Direct Visualization of the Hydration Layer on Alumina Nanoparticles with the Fluid Cell STEM in situ.

Firlar E, Çınar S, Kashyap S, Akinc M, Prozorov T - Sci Rep (2015)

(A) In situ Electron Energy Loss O K-edge spectra acquired from (1), hydrated alumina, (2) ethanol-modified alumina, and the reference materials reported in the literature: (3) γ-Al2O329, (4) α-Al(OH)330 and (6) AlO(OH)31.(B) Peak fitting of the acquired spectra.
© Copyright Policy - open-access
Related In: Results  -  Collection

License
Show All Figures
getmorefigures.php?uid=PMC4440531&req=5

f5: (A) In situ Electron Energy Loss O K-edge spectra acquired from (1), hydrated alumina, (2) ethanol-modified alumina, and the reference materials reported in the literature: (3) γ-Al2O329, (4) α-Al(OH)330 and (6) AlO(OH)31.(B) Peak fitting of the acquired spectra.
Mentions: Figure 5 shows the EEL spectra of O K-edge peak acquired on specimens at different conditions. Figure 5 (A) presents the spectra from as-received alumina (1), hydrated alumina (2), ethanol-modified alumina (3), reference γ-Al2O329(4), reference α-Al(OH)330(5) and reference AlO(OH)31(6). Figure 5 (B) shows peak fitting analysis of the acquired data and details of peak fitting are given in Table SI 1.

Bottom Line: Unusually high viscosities observed for suspensions of nanoparticles compared to those of micron size powders cannot be explained by current viscosity models.We observe the hydration layer formed over the particle aggregates and show that such hydrated aggregates constitute new particle assemblies and affect the flow behavior of the suspensions.We discuss how these hydrated nanoclusters alter the effective solid content and the viscosity of nanostructured suspensions.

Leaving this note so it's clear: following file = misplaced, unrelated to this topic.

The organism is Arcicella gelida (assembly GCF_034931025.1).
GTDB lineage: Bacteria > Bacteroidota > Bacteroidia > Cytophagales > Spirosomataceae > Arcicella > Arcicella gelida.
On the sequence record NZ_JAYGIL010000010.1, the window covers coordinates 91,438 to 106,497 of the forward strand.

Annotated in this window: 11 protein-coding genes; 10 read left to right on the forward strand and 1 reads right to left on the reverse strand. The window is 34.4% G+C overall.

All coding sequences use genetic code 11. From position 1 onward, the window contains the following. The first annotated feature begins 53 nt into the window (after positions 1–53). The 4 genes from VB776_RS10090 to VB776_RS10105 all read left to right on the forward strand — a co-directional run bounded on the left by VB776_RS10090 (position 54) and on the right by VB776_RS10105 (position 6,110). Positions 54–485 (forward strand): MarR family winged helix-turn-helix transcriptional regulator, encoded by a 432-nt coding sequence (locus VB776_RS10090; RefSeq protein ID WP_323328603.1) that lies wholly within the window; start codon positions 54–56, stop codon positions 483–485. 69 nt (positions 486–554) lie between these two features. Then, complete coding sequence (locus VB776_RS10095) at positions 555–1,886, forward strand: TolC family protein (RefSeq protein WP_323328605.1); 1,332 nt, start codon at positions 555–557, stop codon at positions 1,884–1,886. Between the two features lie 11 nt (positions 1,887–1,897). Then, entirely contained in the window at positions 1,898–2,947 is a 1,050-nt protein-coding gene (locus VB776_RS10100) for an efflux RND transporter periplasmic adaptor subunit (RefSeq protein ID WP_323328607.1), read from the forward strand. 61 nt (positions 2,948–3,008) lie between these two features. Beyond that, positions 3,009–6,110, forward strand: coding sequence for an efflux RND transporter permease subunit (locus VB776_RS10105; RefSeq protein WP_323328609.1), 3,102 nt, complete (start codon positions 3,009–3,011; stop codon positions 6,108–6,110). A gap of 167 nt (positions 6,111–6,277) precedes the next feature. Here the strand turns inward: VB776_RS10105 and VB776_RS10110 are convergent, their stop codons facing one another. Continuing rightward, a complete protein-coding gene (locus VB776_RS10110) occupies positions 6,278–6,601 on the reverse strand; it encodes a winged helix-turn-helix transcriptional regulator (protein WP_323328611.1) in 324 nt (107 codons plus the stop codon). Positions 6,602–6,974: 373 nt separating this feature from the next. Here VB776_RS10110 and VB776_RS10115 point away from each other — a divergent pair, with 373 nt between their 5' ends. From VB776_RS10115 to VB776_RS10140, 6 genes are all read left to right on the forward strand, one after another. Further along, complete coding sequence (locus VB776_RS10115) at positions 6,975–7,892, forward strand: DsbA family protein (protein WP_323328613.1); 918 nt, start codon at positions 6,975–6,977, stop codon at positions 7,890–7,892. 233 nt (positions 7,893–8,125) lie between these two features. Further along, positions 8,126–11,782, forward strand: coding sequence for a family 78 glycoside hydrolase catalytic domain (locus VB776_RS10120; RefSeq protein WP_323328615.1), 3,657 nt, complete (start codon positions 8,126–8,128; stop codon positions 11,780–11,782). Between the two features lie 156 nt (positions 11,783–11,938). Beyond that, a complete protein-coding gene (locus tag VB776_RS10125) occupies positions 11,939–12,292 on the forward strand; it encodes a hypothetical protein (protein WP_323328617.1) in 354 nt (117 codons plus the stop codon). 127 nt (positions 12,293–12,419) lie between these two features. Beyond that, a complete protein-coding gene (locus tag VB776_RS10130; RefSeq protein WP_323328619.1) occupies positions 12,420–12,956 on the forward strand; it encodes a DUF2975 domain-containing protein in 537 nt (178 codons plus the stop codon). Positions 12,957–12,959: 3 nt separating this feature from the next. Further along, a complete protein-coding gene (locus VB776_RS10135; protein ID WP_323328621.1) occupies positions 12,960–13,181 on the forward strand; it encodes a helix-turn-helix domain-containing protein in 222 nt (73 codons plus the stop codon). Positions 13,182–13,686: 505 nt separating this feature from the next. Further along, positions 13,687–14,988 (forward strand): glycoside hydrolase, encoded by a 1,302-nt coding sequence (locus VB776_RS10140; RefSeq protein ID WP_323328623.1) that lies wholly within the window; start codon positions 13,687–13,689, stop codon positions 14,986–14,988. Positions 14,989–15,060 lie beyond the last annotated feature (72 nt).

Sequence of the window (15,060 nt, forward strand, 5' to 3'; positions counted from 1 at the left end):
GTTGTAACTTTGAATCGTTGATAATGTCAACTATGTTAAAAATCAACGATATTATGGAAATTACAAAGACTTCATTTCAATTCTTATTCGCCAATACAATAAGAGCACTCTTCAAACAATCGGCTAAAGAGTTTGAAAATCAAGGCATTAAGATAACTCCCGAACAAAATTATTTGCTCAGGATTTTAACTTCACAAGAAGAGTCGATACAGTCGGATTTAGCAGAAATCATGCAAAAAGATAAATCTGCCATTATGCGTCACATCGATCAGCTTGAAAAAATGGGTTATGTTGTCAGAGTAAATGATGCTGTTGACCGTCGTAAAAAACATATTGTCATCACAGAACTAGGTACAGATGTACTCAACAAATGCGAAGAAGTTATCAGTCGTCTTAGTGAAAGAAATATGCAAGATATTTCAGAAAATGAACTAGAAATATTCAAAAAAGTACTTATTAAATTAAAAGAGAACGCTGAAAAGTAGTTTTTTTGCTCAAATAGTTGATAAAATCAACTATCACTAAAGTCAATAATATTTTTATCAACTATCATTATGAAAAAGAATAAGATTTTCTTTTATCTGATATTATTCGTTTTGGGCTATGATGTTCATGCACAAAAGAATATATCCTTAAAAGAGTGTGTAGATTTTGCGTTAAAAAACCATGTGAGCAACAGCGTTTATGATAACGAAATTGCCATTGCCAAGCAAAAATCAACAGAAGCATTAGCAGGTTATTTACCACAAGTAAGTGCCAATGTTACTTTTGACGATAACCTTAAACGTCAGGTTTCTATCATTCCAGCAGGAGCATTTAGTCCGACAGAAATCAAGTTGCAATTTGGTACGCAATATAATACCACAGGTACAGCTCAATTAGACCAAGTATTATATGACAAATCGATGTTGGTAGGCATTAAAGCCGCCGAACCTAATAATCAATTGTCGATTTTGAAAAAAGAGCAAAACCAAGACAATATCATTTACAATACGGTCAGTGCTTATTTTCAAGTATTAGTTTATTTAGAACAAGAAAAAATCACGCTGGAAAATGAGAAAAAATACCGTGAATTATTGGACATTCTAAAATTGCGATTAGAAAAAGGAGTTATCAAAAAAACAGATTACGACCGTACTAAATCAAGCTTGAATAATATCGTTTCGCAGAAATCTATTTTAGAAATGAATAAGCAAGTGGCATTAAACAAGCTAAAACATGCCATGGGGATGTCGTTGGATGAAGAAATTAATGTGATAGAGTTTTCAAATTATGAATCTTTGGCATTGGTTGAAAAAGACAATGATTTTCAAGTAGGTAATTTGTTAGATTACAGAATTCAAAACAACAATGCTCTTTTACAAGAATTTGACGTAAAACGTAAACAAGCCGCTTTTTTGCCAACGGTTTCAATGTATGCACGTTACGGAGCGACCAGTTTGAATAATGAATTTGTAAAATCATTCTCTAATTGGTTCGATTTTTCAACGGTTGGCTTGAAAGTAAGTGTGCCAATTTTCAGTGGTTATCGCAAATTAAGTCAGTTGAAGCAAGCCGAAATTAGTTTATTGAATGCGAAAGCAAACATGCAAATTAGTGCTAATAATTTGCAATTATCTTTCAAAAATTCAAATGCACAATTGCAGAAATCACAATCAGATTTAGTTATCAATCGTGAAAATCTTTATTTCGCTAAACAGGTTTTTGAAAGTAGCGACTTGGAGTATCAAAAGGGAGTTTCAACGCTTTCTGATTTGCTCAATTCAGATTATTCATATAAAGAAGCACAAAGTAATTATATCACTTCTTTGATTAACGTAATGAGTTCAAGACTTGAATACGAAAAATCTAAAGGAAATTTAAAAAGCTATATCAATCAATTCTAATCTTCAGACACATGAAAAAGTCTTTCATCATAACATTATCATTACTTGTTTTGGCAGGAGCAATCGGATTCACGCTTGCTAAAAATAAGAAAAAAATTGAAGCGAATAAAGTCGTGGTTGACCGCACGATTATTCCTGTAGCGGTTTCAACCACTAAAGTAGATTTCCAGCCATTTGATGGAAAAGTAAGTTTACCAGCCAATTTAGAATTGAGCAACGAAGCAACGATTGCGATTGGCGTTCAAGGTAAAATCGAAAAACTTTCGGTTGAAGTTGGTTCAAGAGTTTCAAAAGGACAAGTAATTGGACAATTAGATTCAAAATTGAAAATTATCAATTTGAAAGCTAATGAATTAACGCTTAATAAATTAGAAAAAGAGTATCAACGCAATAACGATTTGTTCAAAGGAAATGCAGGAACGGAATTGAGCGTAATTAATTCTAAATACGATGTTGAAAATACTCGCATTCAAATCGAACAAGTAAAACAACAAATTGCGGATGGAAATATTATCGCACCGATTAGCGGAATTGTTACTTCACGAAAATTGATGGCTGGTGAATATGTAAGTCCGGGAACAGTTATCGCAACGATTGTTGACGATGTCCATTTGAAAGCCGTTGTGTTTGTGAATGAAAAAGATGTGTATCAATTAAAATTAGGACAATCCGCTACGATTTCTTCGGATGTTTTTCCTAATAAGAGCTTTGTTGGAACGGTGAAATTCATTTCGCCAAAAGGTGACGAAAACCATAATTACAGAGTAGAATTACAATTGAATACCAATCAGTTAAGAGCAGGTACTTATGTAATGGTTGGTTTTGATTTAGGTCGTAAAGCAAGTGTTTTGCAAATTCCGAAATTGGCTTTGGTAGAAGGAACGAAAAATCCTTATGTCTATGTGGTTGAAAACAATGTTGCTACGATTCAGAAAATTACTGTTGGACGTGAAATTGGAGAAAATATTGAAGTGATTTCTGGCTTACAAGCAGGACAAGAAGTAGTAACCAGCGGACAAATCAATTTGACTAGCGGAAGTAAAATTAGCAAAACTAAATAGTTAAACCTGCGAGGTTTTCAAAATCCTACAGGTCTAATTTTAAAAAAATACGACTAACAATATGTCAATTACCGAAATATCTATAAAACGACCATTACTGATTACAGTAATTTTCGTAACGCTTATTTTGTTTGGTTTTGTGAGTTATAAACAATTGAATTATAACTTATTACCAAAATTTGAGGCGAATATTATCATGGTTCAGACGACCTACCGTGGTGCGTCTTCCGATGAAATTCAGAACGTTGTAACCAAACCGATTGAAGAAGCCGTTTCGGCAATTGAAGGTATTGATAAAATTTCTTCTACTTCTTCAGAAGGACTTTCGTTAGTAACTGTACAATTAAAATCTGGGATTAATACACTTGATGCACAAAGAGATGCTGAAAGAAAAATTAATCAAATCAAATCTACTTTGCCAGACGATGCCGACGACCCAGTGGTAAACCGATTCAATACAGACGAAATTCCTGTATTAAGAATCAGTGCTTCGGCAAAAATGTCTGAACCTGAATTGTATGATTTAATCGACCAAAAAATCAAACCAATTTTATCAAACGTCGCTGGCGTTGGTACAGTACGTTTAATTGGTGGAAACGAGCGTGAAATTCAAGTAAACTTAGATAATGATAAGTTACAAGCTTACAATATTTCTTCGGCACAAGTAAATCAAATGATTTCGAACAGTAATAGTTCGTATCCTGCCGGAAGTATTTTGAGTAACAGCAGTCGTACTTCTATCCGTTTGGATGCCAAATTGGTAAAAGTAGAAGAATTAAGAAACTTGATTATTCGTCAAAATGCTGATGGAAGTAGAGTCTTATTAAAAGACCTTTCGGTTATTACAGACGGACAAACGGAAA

View Article: PubMed Central - PubMed

Affiliation: Division of Materials Science and Engineering, US DOE Ames Laboratory, Ames, IA, 50011, USA.

ABSTRACT
Rheological behavior of aqueous suspensions containing nanometer-sized powders is of relevance to many branches of industry. Unusually high viscosities observed for suspensions of nanoparticles compared to those of micron size powders cannot be explained by current viscosity models. Formation of so-called hydration layer on alumina nanoparticles in water was hypothesized, but never observed experimentally. We report here on the direct visualization of aqueous suspensions of alumina with the fluid cell in situ. We observe the hydration layer formed over the particle aggregates and show that such hydrated aggregates constitute new particle assemblies and affect the flow behavior of the suspensions. We discuss how these hydrated nanoclusters alter the effective solid content and the viscosity of nanostructured suspensions. Our findings elucidate the source of high viscosity observed for nanoparticle suspensions and are of direct relevance to many industrial sectors including materials, food, cosmetics, pharmaceutical among others employing colloidal slurries with nanometer-scale particles.

No MeSH data available.